It sounds like a clich, but one thing it can be difficult to simulate in school is the role of communication between multiple parties that is always involved in the design and construction of a building. While by this point most of us have been disabused of the idea of the lone wolf architect/genius, the extent to which coordination and communication become a part of your work day may be surprising to new hires. Architects are not expected to have all the knowledge and expertise necessary to put a building together from start to finish, but we are expected to orchestrate, coordinate, and facilitate communication between all the people who do make up that collective knowledge base. The quality of that communication can make or break a project perhaps even more easily than the quality of the building design. Don’t be embarrassed if you don’t know something, just find the person who does.
3. Ask questions.
No, really. Ask ALL the questions. It may sound obvious, but this is one of the most important things you can do when you are just starting out in the field. Some may be hesitant to show a lack of knowledge in a certain area to their project managers, or may be uncomfortable interrupting someone time and again to ask for help, but trust me. They would much rather take the time to explain it to you than to have you guess and make a mistake. Because unlike in school, a mistake here can cost someone real money and time. Will you still make some mistakes? Sure, it happens. But the best way you can minimize that risk and coincidentally the best way to learn and show your supervisors that you’re interested and engaged in your job is to ask every question you can think of.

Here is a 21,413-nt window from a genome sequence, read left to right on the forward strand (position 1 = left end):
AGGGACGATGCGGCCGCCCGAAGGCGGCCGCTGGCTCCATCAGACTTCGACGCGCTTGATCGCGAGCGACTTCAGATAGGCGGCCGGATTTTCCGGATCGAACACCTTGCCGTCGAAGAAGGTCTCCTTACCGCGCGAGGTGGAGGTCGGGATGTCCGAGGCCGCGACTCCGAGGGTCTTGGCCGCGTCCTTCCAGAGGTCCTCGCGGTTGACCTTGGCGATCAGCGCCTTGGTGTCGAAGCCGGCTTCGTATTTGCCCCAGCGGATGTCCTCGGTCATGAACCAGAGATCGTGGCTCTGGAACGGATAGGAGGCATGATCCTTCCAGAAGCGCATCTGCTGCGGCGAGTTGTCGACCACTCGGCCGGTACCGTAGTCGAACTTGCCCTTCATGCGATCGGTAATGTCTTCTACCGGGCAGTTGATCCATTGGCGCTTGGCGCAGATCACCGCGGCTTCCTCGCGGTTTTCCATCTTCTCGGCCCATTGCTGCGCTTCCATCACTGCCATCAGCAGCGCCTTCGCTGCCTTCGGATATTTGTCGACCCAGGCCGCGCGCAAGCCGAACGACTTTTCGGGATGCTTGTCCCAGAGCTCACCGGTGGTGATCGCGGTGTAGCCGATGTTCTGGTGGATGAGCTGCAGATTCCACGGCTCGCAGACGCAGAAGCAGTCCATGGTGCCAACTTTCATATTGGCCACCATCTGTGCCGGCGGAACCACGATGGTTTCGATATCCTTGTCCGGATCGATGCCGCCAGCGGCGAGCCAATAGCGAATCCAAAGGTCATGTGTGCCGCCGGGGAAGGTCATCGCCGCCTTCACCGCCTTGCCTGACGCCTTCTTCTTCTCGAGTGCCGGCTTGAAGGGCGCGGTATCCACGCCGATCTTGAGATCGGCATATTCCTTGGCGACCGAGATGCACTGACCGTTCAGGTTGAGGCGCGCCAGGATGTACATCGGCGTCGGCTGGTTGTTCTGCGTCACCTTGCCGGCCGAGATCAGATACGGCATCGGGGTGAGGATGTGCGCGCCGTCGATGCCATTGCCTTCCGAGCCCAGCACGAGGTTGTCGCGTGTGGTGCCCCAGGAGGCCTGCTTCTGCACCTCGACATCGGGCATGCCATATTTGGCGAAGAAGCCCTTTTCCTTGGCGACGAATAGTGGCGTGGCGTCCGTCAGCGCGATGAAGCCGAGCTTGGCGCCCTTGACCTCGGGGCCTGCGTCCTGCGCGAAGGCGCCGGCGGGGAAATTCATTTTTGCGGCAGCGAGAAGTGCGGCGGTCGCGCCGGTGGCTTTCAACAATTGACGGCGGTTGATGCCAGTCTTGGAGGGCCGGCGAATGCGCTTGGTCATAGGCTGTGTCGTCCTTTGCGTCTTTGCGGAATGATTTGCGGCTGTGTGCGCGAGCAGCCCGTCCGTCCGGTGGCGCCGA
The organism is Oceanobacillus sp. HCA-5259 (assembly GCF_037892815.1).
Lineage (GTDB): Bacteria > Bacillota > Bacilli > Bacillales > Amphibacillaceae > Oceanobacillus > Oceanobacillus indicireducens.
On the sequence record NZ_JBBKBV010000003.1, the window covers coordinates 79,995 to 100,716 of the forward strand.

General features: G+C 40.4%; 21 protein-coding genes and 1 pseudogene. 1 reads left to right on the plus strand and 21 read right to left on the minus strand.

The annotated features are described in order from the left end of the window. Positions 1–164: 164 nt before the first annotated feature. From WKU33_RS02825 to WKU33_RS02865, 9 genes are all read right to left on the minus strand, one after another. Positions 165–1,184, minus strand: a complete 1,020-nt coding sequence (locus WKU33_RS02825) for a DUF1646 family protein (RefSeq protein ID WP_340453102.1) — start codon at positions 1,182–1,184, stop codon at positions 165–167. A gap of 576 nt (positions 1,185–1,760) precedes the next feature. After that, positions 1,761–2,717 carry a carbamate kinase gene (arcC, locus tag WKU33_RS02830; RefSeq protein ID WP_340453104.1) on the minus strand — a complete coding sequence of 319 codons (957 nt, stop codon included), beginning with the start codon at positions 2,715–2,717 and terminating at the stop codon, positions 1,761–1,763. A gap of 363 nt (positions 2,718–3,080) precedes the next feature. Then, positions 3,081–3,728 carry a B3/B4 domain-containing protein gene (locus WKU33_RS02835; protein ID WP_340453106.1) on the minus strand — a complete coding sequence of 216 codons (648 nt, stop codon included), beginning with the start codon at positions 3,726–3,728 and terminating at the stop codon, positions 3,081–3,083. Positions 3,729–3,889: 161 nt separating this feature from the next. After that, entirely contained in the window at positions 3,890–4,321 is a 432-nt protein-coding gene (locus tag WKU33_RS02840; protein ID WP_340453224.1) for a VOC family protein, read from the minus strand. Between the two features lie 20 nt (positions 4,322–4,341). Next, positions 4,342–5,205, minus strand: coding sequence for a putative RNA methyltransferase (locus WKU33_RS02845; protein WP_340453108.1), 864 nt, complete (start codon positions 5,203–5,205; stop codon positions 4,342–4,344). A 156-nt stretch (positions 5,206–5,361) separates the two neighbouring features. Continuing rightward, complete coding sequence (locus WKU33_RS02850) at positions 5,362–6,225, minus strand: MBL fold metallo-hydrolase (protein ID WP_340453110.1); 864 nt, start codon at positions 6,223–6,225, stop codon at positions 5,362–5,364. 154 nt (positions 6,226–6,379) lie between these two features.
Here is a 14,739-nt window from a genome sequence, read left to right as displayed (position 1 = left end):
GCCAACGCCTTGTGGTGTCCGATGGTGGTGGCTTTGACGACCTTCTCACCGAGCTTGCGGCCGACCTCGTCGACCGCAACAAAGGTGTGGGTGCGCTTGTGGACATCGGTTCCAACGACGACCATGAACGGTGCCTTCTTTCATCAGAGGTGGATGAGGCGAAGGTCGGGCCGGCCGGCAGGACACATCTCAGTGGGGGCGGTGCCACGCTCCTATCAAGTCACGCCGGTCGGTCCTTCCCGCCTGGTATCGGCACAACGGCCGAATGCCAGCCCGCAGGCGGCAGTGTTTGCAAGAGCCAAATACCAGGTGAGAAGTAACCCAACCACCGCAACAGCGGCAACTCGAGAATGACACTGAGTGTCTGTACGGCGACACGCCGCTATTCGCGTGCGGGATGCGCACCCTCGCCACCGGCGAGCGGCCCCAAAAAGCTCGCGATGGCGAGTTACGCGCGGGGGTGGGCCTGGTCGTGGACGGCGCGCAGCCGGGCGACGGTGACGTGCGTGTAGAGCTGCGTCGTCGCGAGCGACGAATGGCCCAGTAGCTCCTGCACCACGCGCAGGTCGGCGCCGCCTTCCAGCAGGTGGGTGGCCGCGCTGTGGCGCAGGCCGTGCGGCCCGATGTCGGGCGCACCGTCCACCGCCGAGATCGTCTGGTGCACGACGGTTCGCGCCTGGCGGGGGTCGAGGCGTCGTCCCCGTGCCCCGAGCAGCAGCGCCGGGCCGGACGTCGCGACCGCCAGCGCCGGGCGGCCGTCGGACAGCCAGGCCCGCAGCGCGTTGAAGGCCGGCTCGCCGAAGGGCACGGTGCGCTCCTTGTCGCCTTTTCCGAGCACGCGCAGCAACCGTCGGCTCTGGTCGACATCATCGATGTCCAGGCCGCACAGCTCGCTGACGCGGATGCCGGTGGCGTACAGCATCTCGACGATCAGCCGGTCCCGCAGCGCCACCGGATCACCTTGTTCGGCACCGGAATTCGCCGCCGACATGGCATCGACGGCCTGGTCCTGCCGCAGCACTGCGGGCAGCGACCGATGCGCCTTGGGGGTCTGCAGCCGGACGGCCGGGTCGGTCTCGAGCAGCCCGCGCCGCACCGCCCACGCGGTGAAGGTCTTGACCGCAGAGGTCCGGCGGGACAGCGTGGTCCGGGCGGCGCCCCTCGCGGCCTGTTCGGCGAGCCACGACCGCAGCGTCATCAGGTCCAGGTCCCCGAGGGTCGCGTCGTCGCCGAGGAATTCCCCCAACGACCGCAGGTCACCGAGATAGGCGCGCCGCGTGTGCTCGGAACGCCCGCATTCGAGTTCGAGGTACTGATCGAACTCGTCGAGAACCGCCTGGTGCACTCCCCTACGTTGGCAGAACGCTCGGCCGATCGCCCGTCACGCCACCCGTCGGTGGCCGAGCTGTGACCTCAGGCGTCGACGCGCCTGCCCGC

4. Keep learning.
On a related note, it is important to never stop learning and never lose the curiosity you had in school. Architecture school creates a great foundation, but once you get out and into the real world, it can be easy to feel overwhelmed by all that you still don’t know. Instead, try to see that missing knowledge as an opportunity. There is no better way to learn than by doing, and you’ll likely learn something new every day when you start working at a firm. Be open to it, be excited, and you’ll find yourself climbing the learning curve in no time.